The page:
The Washington Post
The golden age of the grovel
Although mediocrity is as rampant as usual, this is at least the golden age of the grovel. And James H. Sweet, the protagonist of academia’s most recent pratfall, is a maestro of self-abasement.
This history professor at the University of Wisconsin at Madison and president of the American Historical Association tried to say something sensible and partially succeeded. It is, however, perilous to deviate even microscopically from progressive orthodoxy, as enforced by today’s censorious professoriate, so he experienced Twitter crucifixion. His “crap” was “whitecentric” and advocating “white supremacist Aryan eugenicist” history, etc. Sweet’s critics reduced him to quivering contrition because he had written this:
“Presentism” — interpreting the past through the lens of the present — has permeated the discipline of teaching and writing history in academia. “Historical questions often emanate out of present concerns,” but “doing history with integrity requires us to interpret elements of the past not through the optics of the present but within the worlds of our historical actors.” As academic historians have focused increasingly on the 20th and 21st centuries, “our interpretations of the recent past collapse into the familiar terms of contemporary debates.” The “allure of political relevance” is intensified by this anxiety: “If we don’t read the past through the prism of contemporary social justice issues — race, gender, sexuality, nationalism, capitalism — are we doing history that matters?”
Sweet had threatened the fun of progressive vanity, of celebrating oneself by disparaging historical figures: Washington, Lincoln, Churchill — all were the moral inferiors of 21st century professors. Worse, from the perspective of the woke, is Sweet’s skepticism about history as progressivism’s servant, which is history “that matters.”
He criticized the New York Times’s “1619 Project” so delicately (it is, he said in an amusing understatement, not “primarily” a work of history) that he did not mention its most nonsensical claim: The American Revolution was primarily ignited by a British offer of freedom to people who fled slavery and joined the British — an offer that came after the battles of Lexington, Concord and Bunker Hill, and after George Washington assumed command of the Continental Army. For his mild impertinence regarding “The 1619 Project,” he was denounced as “against social justice.”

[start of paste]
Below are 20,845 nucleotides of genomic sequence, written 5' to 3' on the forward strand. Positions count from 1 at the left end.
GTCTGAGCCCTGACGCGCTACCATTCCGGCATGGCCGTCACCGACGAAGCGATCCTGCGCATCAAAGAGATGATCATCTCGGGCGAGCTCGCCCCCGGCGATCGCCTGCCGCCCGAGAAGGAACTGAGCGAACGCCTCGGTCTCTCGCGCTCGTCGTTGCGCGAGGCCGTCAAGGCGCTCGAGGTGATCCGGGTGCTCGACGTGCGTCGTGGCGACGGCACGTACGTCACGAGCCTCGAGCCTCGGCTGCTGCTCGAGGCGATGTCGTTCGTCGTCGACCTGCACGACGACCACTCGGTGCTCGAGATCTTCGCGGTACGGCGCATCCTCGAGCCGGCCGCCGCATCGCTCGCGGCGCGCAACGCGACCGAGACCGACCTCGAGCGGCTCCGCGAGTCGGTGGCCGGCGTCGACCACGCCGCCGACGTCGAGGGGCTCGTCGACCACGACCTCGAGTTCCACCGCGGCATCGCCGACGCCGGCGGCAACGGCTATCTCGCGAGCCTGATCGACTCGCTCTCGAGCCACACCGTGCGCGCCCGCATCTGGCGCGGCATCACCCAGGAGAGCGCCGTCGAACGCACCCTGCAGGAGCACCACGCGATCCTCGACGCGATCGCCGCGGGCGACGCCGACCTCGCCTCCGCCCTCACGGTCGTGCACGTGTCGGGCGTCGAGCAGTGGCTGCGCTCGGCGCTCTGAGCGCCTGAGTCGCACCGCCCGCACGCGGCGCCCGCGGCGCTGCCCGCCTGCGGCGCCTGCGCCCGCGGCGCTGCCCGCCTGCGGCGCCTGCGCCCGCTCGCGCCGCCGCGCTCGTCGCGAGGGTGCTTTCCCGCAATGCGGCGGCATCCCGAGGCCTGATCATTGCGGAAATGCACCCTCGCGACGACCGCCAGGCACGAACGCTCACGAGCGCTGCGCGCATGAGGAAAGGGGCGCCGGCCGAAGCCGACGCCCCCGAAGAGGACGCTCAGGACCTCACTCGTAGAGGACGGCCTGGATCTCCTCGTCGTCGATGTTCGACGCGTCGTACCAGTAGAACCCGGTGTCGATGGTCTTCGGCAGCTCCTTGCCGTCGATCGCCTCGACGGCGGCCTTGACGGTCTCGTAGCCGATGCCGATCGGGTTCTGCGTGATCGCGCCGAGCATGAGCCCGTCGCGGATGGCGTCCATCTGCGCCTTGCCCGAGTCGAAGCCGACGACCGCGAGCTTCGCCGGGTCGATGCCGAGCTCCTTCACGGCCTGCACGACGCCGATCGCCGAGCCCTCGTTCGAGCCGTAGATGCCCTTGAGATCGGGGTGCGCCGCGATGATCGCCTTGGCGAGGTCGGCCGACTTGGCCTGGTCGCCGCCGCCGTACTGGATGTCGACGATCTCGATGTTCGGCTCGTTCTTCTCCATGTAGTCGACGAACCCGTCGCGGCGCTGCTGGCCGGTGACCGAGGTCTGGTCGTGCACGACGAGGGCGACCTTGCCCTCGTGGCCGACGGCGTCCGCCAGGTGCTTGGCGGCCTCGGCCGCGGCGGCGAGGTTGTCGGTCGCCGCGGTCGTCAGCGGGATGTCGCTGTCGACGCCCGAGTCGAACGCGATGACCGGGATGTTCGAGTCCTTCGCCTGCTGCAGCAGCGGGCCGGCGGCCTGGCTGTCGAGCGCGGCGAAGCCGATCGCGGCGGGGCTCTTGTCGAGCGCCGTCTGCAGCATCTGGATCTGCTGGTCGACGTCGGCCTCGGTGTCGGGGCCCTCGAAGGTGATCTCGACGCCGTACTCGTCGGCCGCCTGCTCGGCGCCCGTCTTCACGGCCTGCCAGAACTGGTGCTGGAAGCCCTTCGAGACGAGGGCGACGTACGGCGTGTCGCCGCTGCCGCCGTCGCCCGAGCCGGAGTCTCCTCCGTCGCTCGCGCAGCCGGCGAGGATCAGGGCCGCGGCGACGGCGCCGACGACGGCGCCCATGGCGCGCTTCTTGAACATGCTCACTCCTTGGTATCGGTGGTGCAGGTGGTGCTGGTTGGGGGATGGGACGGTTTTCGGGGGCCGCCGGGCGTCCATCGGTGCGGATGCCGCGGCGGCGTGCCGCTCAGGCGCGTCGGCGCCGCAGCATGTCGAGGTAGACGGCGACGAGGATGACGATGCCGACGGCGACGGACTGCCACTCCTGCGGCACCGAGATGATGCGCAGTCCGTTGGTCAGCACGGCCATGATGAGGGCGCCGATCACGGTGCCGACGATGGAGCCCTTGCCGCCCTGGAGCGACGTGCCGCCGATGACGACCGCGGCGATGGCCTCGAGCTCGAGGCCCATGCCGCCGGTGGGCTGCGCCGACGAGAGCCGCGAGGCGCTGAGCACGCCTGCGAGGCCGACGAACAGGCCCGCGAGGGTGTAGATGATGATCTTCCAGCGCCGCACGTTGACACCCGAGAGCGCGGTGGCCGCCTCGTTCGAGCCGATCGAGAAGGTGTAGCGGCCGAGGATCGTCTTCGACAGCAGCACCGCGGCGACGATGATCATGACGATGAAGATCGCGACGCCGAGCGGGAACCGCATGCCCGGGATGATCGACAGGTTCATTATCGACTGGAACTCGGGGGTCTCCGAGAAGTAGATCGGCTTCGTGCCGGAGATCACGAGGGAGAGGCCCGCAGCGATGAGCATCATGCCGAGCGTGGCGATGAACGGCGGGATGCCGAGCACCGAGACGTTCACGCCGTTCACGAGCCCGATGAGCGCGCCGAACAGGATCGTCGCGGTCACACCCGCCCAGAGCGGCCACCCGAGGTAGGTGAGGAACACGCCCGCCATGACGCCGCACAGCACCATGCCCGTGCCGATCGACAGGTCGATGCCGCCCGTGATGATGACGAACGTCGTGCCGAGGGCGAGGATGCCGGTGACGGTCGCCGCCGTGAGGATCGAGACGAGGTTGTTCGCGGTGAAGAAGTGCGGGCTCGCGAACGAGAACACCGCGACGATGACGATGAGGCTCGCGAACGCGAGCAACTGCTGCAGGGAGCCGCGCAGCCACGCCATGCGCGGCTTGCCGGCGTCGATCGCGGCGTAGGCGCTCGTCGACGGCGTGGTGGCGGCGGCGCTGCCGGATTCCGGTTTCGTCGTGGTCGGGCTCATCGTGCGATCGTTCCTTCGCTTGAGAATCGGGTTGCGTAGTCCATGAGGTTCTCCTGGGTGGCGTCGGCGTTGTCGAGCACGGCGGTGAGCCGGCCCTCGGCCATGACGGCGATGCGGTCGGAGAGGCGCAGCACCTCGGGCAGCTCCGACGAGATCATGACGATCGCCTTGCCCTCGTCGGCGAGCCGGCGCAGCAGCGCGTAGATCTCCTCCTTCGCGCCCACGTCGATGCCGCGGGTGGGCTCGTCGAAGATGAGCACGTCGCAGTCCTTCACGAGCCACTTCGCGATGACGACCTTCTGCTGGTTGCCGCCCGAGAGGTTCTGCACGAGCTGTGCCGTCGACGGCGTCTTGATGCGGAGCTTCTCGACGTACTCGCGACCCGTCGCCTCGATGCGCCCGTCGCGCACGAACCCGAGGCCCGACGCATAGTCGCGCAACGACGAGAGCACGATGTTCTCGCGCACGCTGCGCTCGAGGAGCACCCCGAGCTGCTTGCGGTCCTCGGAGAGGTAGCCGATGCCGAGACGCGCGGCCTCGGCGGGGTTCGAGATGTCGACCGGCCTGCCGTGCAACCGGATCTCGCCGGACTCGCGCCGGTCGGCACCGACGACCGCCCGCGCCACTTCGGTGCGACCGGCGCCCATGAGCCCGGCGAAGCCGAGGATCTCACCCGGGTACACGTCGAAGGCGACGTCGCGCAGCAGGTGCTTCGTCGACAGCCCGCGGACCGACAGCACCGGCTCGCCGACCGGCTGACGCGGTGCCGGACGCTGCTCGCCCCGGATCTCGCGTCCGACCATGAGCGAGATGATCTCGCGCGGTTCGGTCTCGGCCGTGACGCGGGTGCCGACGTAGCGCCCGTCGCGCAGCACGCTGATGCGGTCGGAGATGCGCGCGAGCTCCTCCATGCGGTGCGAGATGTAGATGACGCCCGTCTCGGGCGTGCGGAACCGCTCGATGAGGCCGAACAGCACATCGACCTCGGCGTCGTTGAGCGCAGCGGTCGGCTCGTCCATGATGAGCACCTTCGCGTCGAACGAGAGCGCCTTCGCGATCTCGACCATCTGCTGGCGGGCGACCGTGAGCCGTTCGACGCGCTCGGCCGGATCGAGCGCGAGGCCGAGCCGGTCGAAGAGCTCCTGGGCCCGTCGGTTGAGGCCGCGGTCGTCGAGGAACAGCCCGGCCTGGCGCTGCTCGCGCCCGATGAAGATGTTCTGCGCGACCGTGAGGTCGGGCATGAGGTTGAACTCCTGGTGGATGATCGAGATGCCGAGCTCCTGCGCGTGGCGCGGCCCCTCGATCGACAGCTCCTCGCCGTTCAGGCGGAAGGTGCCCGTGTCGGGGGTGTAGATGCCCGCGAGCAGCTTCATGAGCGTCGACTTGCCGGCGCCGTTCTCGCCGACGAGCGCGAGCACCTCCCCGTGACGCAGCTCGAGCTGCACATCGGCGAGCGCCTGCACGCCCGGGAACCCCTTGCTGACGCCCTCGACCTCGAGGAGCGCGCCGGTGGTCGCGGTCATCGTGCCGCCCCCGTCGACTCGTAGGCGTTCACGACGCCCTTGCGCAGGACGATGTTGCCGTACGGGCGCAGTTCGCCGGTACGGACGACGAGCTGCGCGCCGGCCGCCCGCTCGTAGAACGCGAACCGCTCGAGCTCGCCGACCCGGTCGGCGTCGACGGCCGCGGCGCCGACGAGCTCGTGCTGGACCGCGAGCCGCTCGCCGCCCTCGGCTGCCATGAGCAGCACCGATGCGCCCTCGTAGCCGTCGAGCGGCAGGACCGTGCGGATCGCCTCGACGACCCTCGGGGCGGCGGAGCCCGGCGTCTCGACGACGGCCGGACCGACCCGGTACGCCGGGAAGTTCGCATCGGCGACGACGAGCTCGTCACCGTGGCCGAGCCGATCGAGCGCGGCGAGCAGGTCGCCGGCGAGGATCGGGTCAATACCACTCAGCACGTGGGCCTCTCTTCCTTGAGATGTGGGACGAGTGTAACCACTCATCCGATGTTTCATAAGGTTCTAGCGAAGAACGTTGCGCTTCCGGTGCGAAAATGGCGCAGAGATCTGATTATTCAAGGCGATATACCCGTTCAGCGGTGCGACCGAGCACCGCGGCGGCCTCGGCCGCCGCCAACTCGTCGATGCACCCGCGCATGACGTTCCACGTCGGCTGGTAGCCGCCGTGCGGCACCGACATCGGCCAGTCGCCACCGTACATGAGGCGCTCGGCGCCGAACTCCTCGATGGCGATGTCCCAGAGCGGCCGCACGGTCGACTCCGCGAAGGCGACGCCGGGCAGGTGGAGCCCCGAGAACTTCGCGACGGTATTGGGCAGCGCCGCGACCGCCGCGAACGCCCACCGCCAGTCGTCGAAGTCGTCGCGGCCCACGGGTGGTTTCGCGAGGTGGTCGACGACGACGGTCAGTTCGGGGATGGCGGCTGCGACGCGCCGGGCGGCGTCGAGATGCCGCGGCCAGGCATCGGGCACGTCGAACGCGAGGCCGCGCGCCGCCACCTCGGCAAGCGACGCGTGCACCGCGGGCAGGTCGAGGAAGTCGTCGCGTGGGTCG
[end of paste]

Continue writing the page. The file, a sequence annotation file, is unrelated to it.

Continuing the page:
So, in four paragraphs of self-flagellation, Sweet almost instantly apologized for the “harm” his “ham-fisted” and “clumsy” attempt to “open a conversation” has caused. What harm? He did not say. Presumably progressive historians would somehow be harmed by hearing the thoughts in this column’s third paragraph. And harmed by his sin against political solidarity: In breaking ranks regarding the sacrosanct status of “The 1619 Project,” he gave aid and comfort to Republicans. The horror, the horror.
Sweet’s abject plea (“I’m listening and learning”) to be forgiven by those he has supposedly harmed is particularly puzzling because woke academics today cultivate an aura of toughness. For example, literature professors do not just critically read, say, George Eliot’s “Middlemarch,” they “interrogate” it, like hard-bitten detectives whose eyes, which have seen too much in our fallen world, peer beneath the brims of their fedoras. These interrogators are oblivious of how their vocabulary announces their childish role-playing.
Today, many academic historians, writing history “that matters,” fancy themselves heroes of “the resistance” — Aux barricades, citoyens! They are fighting to overthrow “systemic” this and that. They yearn to have public consequences off campus, in the political realm, as was the case in the 20th century with Charles and Mary Beard, C. Vann Woodward (whose “The Strange Career of Jim Crow” was, the Rev. Martin Luther King Jr. said, “the historical Bible of the civil rights movement”), Arthur Schlesinger Jr. and others. Today, however, people engaged in the serious craft of politics are understandably uninterested in the work of dilettantes who dabble at politics to the detriment of their vocation.
Some excitable professors now histrionically regret having elected Sweet president of the American Historical Association. When their indignation subsides, and before another occasion for woke rage arrives, as surely it soon will, they might ask themselves: Why were less than 1.2 percent of bachelor of arts degrees awarded to history majors in 2019, the lowest percentage since records began being kept in 1949?
Perhaps one reason for this — and for today’s number of jobs for history Phds being half the 2008 number — is students are not interested in learning history from professors who are less interested in history than in playing at politics. Such professors understand politics as the activity of advertising their virtue in the sandbox of today’s academia, where Sweet is crawling toward redemption.